As mentioned earlier, the underutilized Highway 407, which runs parallel to the proposed route of Highway 413, was created to serve as a GTA bypass to relieve congestion on the 401. An expert panel, appointed by the previous government to review the merits of the proposed Highway, suggested that traffic be diverted to the 407 ETR with the elimination of tolls rather than building an entirely new major highway. This conclusion led to the temporary cancellation of the project, only to be revived by Doug Ford’s PCs who falsely claim to be fiscal conservatives.
It opens more land for development
With new infrastructure comes more low-density subdivisions, big box stores, gas stations, parking lots, and other auto-oriented land uses that will not only pave over our last remaining countryside but also induce more traffic to be dumped onto an already-congested 400-series highway network leading to greater congestion across the region.
It’s not a matter of cars vs. transit
The debate in the media has focused on whether these outer ring municipalities should instead be served by mass transit (ie. GO trains), which is the wrong discussion because it really doesn’t matter. Proponents also argue that 413 will be a multi-modal corridor that accommodates higher order transit. The real issue is that new infrastructure beyond the existing urban areas, regardless of whether it’s a highway or transit, encourages people to move farther from major employment centres in Toronto, Peel and York, leading to even more greenfield development. I suggest you read The Shape of the Suburbs by John Sewell..
Loss of Archaeological sites and habitat for endangered species.
The 59 km highway would pave over 2,000 acres of culturally significant lands long inhabited by the Huron Wendat including burial grounds. Also at risk are 5.95 km of forests, wetlands and important habitat for endangered species such as the rare redside dace, whose habitats within the Humber River and Credit River will be affected due to the fact that the proposed 413 route crosses their headwaters, which will have adverse effects downstream.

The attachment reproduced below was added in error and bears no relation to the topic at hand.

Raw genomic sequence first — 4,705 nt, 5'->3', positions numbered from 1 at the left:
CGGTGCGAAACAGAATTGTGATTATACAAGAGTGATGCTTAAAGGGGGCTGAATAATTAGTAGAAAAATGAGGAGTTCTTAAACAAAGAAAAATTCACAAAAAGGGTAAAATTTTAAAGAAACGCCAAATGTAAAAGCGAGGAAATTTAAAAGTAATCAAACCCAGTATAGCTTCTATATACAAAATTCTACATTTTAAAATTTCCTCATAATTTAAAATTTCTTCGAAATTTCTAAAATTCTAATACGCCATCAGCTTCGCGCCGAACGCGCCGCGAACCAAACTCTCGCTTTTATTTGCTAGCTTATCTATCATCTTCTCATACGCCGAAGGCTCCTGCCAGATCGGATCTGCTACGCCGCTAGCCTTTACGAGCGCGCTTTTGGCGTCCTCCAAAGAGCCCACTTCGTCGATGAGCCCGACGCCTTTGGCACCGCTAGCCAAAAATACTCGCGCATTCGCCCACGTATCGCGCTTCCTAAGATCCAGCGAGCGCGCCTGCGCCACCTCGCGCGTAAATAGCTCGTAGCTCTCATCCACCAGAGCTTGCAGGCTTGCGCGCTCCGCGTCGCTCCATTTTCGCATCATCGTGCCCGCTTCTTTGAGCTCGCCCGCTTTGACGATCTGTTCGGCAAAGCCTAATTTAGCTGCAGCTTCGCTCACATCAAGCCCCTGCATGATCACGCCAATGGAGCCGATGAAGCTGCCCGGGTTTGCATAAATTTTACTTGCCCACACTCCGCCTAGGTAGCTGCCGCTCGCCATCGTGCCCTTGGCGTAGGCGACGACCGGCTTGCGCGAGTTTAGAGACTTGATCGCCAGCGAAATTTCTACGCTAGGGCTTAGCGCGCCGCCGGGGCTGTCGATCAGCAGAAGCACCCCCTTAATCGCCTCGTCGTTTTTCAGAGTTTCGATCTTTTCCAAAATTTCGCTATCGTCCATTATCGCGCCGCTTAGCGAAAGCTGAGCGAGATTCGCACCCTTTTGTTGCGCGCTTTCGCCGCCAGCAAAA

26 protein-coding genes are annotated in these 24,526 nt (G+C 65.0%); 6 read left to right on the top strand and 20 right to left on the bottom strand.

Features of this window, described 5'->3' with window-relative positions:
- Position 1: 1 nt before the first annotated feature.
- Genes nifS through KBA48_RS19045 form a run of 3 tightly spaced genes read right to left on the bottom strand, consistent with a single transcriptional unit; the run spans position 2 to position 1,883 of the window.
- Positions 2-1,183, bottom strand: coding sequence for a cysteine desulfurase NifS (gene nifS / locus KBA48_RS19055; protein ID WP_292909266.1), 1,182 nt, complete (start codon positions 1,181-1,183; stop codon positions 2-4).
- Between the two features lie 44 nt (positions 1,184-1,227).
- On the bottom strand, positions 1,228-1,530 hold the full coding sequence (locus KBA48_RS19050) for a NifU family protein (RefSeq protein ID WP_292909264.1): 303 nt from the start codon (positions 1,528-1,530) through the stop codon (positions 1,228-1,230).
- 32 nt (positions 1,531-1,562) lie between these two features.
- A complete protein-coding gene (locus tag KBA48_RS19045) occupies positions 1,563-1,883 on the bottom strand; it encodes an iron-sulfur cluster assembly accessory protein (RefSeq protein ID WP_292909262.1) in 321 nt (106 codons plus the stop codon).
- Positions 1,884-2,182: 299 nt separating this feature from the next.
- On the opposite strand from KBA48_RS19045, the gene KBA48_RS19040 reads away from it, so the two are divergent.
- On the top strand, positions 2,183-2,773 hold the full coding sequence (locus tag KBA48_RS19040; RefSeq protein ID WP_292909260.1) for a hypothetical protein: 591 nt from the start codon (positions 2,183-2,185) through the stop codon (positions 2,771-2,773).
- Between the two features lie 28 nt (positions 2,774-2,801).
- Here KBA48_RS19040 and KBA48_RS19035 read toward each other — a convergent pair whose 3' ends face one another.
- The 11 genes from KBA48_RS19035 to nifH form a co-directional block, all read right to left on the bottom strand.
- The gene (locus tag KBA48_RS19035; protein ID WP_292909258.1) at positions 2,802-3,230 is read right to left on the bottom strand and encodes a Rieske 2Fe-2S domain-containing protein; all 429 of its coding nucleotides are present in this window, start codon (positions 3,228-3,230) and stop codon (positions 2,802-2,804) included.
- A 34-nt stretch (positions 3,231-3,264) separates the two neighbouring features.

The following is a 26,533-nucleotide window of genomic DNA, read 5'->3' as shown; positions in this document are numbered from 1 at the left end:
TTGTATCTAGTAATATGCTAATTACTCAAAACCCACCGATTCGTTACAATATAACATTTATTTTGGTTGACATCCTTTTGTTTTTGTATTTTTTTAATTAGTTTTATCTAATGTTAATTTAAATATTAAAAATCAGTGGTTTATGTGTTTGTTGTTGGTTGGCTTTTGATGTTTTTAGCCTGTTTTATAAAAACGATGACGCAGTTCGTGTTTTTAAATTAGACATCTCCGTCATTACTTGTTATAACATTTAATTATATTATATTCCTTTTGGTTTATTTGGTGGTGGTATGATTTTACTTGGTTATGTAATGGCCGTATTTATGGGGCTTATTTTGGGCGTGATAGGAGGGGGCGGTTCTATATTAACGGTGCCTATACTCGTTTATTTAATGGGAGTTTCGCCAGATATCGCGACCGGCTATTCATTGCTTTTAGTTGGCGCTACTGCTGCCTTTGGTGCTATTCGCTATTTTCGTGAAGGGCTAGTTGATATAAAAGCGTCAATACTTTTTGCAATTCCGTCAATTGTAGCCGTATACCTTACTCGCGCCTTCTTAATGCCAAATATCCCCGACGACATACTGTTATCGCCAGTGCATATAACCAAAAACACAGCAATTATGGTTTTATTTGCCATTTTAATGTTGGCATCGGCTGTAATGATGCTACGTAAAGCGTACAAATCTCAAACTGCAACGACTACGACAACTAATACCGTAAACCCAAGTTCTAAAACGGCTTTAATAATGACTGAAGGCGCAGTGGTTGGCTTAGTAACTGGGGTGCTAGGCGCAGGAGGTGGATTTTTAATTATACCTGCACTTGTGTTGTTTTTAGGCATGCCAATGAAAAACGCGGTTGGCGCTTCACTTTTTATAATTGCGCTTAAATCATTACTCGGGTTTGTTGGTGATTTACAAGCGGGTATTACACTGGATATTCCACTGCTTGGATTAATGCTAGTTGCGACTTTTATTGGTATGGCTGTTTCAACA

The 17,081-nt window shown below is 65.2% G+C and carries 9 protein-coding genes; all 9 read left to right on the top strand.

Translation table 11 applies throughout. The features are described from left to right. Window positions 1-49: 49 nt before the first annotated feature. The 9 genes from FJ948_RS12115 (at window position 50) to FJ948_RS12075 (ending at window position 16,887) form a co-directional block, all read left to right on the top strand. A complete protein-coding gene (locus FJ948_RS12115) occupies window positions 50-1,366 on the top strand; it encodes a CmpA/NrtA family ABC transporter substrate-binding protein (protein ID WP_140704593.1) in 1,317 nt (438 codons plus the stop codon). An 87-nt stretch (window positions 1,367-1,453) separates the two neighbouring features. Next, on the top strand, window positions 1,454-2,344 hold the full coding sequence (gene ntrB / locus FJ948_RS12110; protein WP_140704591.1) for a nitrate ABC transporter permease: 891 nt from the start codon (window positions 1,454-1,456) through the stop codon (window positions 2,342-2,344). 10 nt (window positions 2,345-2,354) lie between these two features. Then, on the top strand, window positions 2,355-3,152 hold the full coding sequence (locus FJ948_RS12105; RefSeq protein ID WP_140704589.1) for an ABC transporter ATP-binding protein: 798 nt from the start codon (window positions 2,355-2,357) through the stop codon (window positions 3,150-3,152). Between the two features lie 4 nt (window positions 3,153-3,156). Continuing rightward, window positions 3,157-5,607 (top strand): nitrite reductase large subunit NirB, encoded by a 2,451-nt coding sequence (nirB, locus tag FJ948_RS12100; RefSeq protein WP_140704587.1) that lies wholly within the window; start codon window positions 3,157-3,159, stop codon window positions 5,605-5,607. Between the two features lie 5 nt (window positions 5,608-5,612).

The Region of Peel, City of Brampton and the City of Mississauga who you think would benefit from this Highway have publicly voiced their opposition to it and continue to do so. It may be good for the Province to listen to the authorities closest to its constituents.
There is still hope!
Even though the PCs have now secured a majorty on a campaign to “get it done”, there is still a possibility that the federal government will intervene and conduct their own environmental assessment. The David Suzuki Foundation has provided a nice email template to write to the Minister of Environment and Climate.
The Ontario government finally released its Greater Golden Horseshoe Transportation Plan, which sets out their vision for the region’s transportation system over the next 30 years. Although this Plan was initiated under the Liberal government in 2016, Ford and the PCs have now taken the credit. It’s a shame that a half decade’s work has become Mr. Ford’s political campaign advertisement to buy votes for the next provincial election. Despite extensive stakeholder engagement during the development of the Plan, it is clear that the MTO simply didn’t listen or even give a shit about anything they heard. Both the City of Mississauga, and the Region of Peel have publicly expressed their discontent regarding the Plan’s lack of details and commitment on key projects such as two-way service on the Milton GO corridor. Further, there is absolutely no regard for the overwhelming opposition to Highway 413 from the City of Mississauga, City of Brampton, Region of Peel, and numerous other prominent stakeholders.
The Plan includes a map of ambitious infrastructure investments including two “conceptual” transit lines, specifically a cross-regional connection between Burlington and Oshawa and an extension of the Ontario Line through Kipling station and Pearson Airport before connecting with the western end of the Line 4 subway. It all looks great besides the fact that important details such as costs and timelines are missing. As far as I’m aware, there has never been a single business case or cost-benefit analysis completed on any of these “conceptual” projects. Until then, the map is nothing more than a piece of art with a bunch of lines, which we have seen far too many times. Just one of many plans that would collectively make a great exhibit at the AGO.
Disclaimer: I may be biased on this subject due to my work with a party that has expressed concerns regarding both this plan and Highway 413.